DAVID EZEKIEL HOVER


DAVID EZEKIEL HOVER, a well-known resident of Shawnee
township, where he carried on general farming and stock raising on his
estate situated in sections 14 and 15, was born November 22, 1837, in an
old Indian cabin in Shawnee township, and is a son of Manuel Hover.
     Ezekiel Hover, the grandfather of our subject, with his brothers,
Emanuel and Joseph, who at an early date had removed from Pennsylvania
to Trumbull County, Ohio, settled in Allen County in May, 1833.  All
married members of the Adgate family.  The children of Ezekiel and Sarah
(Adgate) Hover were:  Emanuel, born May 18, 1808; Maria Belinda, born
December 15, 1809, who married Abraham Boyd; Sarah Ann, born February 9,
1818, who married Amos Alvord; Caroline, born March 28, 1814, who died
young; St. Clair, born September 13, 1815; Charles Adgate, born May 13,
1818; Newton, born December 18, 1820; Columbia Ann, born October 7,
1827, who married George Lathrop; and William Ulysses, born March 18,
1830.
    In 1836 Emanuel Hover returned to Trumbull County, and after
marrying Margaret Carlisle in that year, located in Amanda township,
Allen County.  He lived at Fort Amanda, in 1837, and then settled in
Shawnee Township, residing in the log cabin which his father had
occupied before him.  After Emanuel Hover's death in 1840, his widow
returned to Trumbull County, and in 1849 was married to Jonathan Howard.
She celebrated her 89th birthday on December 18, 1905, and still retains
her faculties, encumbered by few physical ailments.  The parents of our
subject had two children David Ezekiel and Sarah Ann.  The latter was
born in August, 1839.  She taught school at Lima in 1861 and 1862,
married John Hanson and died in 1881.
    In 1840, at the death of his father, David E. Hover went to live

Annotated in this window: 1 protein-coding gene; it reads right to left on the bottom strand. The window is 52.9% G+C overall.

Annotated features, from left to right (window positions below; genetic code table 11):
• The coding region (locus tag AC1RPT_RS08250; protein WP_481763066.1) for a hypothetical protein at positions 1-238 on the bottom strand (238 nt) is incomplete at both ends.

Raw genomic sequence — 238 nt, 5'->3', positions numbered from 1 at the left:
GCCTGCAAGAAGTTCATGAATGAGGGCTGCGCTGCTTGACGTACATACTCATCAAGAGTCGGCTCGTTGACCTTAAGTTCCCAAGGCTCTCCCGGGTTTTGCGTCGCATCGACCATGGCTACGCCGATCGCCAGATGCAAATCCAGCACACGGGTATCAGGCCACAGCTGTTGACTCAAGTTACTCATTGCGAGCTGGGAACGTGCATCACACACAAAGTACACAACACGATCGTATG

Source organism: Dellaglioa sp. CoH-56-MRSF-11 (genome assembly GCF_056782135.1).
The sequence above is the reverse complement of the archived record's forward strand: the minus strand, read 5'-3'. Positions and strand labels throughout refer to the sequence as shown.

with his grandfather, residing with the latter and an uncle until 1860.
On December 18th of this year he married Susan Boyd, who was born in
Mahoning County, Ohio, and died in 1886.  She was a daughter of John
Boyd, who moved from Mahoning to this county.  The five children of the
above marriage were: Charles Adgate, born November 22, 1861, who resides
on a farm adjoining his father; Frank M., born October 13, 1863, who
died in infancy; Margaret Anna, born March 3, 1868, who resides at home;
and Howard B., born March 3, 1868, who is a druggist at Lima.
    After their marriage Mr. and Mrs. David E. Hover commenced
housekeeping in the old Shawnee Council House, but two years later came
to the present farm in sections 14 and 15.  The land was  partly cleared
but Mr. Hover has made all the improvements.  He has given much
attention to the growing of sheep, and shortly after the Civil War, in
1870, sold wool at 90 cents a pound.  He is one of the township's
reliable citizens, and at various times, has been appointed to a number
of honorable positions.  Since 1895 he has been a trustee of the
Children's Home. He is secretary and clerk, as well as trustee, of the
Shawnee Cemetery.  Politically he is a Republican, and cast his first
presidential vote for Abraham Lincoln.      

 WILLIAM F. MOHLER

 WILLIAM F. MOHLER, a prominent farmer residing in
section 24, Shawnee township, was born in Pennsylvania, November 12,
1841.  His father, Henry Mohler, came to Ohio from Pennsylvania and
later moved to Indiana, where he died.  William F. Mohler has been
engaged in farming for many years with very successful results.
   Mr. Mohler married Mrs. Mary (Spyker) Sharp and is the father of two
sons, Clarence and John Roscoe.  Clarence married Clara Bradford and had
five children, all of whom are deceased.  He is employed in the oil
field and resides at Wapakoneta.  John Roscoe married Goldie Swyart and
lives at home.
    Mrs. Mohler was born in 1840 on the Spyker homestead in section 25,
Shawnee township, and is a daughter of Samuel and a sister of Joel
Spyker, sketches of whom appear in this volume.  Mary Spyker grew to